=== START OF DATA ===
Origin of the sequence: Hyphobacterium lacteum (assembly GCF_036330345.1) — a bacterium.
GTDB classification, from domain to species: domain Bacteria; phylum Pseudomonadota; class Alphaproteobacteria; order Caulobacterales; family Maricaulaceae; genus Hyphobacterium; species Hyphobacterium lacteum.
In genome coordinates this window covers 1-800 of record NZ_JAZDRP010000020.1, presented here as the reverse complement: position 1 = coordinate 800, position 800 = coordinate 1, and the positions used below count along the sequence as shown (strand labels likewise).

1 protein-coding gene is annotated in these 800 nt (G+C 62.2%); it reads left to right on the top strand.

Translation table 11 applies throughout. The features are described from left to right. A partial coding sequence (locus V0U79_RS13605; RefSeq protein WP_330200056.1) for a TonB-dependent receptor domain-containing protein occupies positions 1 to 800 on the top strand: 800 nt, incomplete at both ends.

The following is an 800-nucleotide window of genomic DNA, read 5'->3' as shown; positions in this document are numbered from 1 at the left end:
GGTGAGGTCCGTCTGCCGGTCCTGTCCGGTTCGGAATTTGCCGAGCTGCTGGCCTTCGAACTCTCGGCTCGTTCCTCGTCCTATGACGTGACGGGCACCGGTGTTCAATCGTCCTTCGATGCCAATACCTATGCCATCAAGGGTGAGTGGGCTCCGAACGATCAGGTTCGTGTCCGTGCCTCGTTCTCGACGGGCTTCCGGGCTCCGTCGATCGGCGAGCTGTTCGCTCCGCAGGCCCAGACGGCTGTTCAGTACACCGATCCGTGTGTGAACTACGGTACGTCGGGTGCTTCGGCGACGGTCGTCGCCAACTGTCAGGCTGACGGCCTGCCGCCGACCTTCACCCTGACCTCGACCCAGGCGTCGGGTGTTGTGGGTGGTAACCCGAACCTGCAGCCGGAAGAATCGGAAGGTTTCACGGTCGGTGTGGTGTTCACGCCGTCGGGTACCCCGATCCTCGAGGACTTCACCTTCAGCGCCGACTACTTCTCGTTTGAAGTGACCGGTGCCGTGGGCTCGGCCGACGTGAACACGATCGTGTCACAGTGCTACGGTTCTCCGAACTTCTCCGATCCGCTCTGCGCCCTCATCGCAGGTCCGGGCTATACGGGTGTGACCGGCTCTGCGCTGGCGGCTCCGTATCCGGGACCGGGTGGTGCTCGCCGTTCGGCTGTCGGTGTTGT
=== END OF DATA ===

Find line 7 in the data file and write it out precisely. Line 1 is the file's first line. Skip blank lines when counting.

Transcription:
GGTGAGGTCCGTCTGCCGGTCCTGTCCGGTTCGGAATTTGCCGAGCTGCTGGCCTTCGAACTCTCGGCTCGTTCCTCGTCCTATGACGTGACGGGCACCGGTGTTCAATCGTCCTTCGATGCCAATACCTATGCCATCAAGGGTGAGTGGGCTCCGAACGATCAGGTTCGTGTCCGTGCCTCGTTCTCGACGGGCTTCCGGGCTCCGTCGATCGGCGAGCTGTTCGCTCCGCAGGCCCAGACGGCTGTTCAGTACACCGATCCGTGTGTGAACTACGGTACGTCGGGTGCTTCGGCGACGGTCGTCGCCAACTGTCAGGCTGACGGCCTGCCGCCGACCTTCACCCTGACCTCGACCCAGGCGTCGGGTGTTGTGGGTGGTAACCCGAACCTGCAGCCGGAAGAATCGGAAGGTTTCACGGTCGGTGTGGTGTTCACGCCGTCGGGTACCCCGATCCTCGAGGACTTCACCTTCAGCGCCGACTACTTCTCGTTTGAAGTGACCGGTGCCGTGGGCTCGGCCGACGTGAACACGATCGTGTCACAGTGCTACGGTTCTCCGAACTTCTCCGATCCGCTCTGCGCCCTCATCGCAGGTCCGGGCTATACGGGTGTGACCGGCTCTGCGCTGGCGGCTCCGTATCCGGGACCGGGTGGTGCTCGCCGTTCGGCTGTCGGTGTTGT